Rewards, rewards, rewards

(Eulogy to a man I never new, but greatly admire)

schopenhauer I recently heard of a man that lamented the loss of his soul, not that he had you see, but then neither did he. He thought that life was void of reward, and as a result he was ever depressed and always grumpy and pessimistic. So pessimistic in fact, that he became known as the biggest pessimist the world had ever seen.

He died alone, not because he thought he lost his soul, but because he was such a foul mouth sourpuss. No woman who deemed herself respective, indeed no person who had any drop of self respect would ever want to be seen near the old geezer. Of course there was a couple of friends, but they where the lucky souls that knew of him, before they knew him. The rest of the people never got a chance before he ignored, insulted, harassed or pissed them off so badly that they were at pains to make sure that their paths never crossed. That is, if they didn’t go to the police and demand that charges be laid.

In fact, somebody did in his early years. a woman he had harassed went to the police and opened a criminal case of assault against him. Assault against her personage and dignity was the charge, and she won the case. The court awarded her damages that the acclaimed philosopher had to pay for the rest of his life.

He was a pessimist because he believed that humanity will never be satisfied, no matter what the reward. In his eyes you see, life was not worth the effort it took to be alive. In fact, he was often heard to comment that the he could never understand why he continued to live himself. It was secretly guessed that he only did so to piss off a few more people before he died.

Even in the halls of higher learning, where much may be tolerated and offered before the altar of thinking and learning and human advancement did he find himself an outcast. After completing his thesis, a brilliant piece of work about the corruption and power of man’s will, only 5 students enrolled in the course he offered at the University of Berlin. He promptly refused to continue the class and cancelled the course in his signature style, ending the matter with a lengthy and public and pompous discourse on the knowledge and wisdom that accused the whole of the student body, in fact, the whole of the faculty, and indeed the institute of higher learning itself of corruption and sloth. He then added that he had walked through these hallowed halls long enough to see the fester that rots in this institution!” He made ‘institution’ sound dirty when he said it.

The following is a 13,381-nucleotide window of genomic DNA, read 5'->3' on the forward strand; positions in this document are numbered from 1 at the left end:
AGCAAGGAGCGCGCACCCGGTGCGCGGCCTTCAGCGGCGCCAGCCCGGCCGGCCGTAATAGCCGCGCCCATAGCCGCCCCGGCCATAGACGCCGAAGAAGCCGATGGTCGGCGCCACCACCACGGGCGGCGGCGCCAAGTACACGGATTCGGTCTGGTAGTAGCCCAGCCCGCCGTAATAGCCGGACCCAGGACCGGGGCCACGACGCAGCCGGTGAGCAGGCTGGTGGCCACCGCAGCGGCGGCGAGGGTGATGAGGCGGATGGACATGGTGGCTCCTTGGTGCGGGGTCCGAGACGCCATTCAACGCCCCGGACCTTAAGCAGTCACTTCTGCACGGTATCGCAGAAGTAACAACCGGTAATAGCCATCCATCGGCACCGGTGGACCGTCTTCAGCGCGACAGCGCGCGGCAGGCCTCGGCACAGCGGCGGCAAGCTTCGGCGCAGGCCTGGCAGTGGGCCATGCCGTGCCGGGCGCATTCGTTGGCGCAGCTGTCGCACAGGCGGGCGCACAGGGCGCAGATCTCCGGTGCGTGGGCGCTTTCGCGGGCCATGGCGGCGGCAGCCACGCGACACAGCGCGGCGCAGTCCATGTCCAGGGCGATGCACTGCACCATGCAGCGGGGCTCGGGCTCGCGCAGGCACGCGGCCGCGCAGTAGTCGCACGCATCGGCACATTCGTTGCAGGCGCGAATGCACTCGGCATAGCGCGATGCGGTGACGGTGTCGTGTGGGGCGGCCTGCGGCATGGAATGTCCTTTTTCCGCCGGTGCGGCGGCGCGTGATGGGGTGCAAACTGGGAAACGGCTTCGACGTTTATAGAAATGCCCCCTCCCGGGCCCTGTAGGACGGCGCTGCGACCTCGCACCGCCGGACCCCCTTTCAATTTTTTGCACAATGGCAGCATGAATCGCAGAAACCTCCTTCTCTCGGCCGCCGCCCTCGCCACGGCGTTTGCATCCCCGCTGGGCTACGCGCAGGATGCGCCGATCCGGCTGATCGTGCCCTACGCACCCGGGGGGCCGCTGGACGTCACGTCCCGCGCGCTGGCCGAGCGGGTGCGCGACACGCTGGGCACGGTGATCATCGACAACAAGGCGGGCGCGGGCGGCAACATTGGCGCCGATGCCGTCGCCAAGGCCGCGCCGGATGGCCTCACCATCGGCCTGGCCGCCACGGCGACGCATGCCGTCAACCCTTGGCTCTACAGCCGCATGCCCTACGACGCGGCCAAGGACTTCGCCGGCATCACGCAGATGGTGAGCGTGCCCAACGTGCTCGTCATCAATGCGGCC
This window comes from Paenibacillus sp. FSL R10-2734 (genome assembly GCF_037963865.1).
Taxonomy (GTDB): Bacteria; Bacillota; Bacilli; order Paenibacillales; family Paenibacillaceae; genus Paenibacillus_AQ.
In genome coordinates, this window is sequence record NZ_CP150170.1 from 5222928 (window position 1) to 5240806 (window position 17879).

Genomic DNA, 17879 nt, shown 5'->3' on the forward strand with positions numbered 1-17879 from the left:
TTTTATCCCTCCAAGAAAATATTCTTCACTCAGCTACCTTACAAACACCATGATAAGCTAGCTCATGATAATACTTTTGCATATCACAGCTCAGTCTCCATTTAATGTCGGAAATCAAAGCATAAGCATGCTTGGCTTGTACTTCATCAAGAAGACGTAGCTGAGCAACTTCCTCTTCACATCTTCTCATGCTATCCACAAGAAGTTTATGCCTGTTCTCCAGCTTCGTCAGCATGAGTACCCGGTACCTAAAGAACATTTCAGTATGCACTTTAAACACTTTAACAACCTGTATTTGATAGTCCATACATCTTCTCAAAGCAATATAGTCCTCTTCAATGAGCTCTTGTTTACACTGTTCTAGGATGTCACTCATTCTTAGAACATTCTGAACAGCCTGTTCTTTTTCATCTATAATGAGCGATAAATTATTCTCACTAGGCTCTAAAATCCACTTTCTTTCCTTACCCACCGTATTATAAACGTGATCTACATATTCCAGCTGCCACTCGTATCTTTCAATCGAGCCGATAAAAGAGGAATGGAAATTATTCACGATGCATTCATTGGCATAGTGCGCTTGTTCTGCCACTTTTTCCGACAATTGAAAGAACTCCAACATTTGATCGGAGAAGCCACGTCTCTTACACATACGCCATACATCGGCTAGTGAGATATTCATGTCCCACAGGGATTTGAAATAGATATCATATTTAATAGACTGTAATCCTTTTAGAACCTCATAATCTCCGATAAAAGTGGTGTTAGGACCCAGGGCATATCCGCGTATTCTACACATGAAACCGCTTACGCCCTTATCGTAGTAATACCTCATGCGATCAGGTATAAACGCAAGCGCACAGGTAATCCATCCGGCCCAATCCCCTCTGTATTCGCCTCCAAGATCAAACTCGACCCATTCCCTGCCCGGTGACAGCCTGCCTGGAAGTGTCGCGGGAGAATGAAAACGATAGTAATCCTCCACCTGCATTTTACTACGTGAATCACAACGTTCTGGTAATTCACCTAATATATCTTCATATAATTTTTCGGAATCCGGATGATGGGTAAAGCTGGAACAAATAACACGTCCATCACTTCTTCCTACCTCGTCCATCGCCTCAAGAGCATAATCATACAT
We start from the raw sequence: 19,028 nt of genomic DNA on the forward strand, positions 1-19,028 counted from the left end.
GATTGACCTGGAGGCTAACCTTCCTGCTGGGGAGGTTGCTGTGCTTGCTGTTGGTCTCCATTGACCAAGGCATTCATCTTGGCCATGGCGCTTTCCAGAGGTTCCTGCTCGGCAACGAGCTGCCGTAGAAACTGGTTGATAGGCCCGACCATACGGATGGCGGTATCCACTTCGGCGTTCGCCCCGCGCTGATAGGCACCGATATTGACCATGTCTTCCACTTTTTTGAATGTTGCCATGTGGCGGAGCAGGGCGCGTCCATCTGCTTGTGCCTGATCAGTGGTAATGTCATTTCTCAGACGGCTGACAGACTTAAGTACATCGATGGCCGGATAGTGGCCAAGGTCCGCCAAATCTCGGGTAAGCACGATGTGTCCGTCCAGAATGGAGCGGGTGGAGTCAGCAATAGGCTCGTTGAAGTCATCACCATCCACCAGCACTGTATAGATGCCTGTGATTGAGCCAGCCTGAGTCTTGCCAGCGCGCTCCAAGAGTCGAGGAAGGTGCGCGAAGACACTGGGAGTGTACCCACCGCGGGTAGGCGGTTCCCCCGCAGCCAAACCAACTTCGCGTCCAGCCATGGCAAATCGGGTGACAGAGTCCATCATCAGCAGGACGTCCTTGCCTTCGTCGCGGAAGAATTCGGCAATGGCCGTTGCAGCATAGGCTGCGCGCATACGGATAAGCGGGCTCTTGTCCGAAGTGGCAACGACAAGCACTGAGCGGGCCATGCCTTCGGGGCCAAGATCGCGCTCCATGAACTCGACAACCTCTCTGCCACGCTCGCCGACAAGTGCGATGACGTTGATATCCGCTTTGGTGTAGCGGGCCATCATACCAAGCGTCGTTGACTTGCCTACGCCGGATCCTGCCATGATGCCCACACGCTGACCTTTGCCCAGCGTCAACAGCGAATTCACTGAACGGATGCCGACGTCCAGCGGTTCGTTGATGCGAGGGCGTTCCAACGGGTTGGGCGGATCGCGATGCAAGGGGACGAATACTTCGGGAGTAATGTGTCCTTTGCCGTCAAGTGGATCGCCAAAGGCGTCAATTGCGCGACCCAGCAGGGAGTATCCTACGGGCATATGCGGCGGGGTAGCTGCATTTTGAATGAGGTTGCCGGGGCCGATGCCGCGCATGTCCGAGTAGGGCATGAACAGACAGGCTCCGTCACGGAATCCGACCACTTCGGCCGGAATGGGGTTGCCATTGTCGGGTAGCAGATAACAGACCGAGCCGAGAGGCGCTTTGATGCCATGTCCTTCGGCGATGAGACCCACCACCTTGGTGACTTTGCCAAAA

His public protest did fire the belly of some very bright and young upstarts, and not by his want or his will, but by divine intervention he became 'friends’ with some very talented people.

People like the quiet and demure scientist that struggled to get a tenure in academia, and ended up working in a patent office as an assistant examiner. He was passed over for promotion because he had not fully mastered ‘machine technology’, but ten years after his diploma he had produced such a body of knowledge that he was appointed “Professor Extraordinaire” for his theory of relativity. A theory that reconciled the laws of mechanics with the laws of the electromagnetic field, and introduced us to the field of quantum physics. In doing so he unleashed our own curiosity on itself, allowing us to peek into the hart of the universe, and some to venture all the way to our very soul.

People like the flamboyant composer that changed the face of music forever by abandoning the ‘happy tune’ that was then in vogue and brought to our hearts and our ear a new sound. A harmony that is richer and deeper and fuller and bigger and overwhelmingly loader than anyone could ever imagine. A symphony that reaches deep within our soul, and drags it kicking and screaming from the misery and evil that it hides, and exults it to to glorious heights of divinity where it belongs.

People who, even today are still known and revered for their contributions to the worlds of art and science and humanity. People who challenged the status quo of our existence and permanently altered the course of history. People like Friedrich Nietzsche, Richard Wagner, Ludwig Wittgenstein, Erwin Schrödinger, Albert Einstein, and Sigmund Freud.

And so the man who is known as the greatest pessimist in the history of human thought, the man who searched for 72 years but could not find a single reason to live left behind a legacy that bared our collective soul to our very own eyes, and then showed it to us in all it’s glorious magnificence.

That man was Arthur Schopenhauer, a grumpy old geezer who spent his whole life searching for reward and who was answered through the life’s and the work of the people he tolerated in his life.

Wherever you are old man, I would like you to thank you and let you know that you did good. And I guess since you died you already know the reason for life, but just in case you’re still out there searching for reward, I’d like to invite you to take a look at the legacy you left through your word. And if you’re still wandering somewhere alone in the misery of your own existence, then may I suggest you try a little love? It is after all the quality most often attributed to spirit, the very last of mysteries still left to man and the heart and soul of the legacy you left to us.


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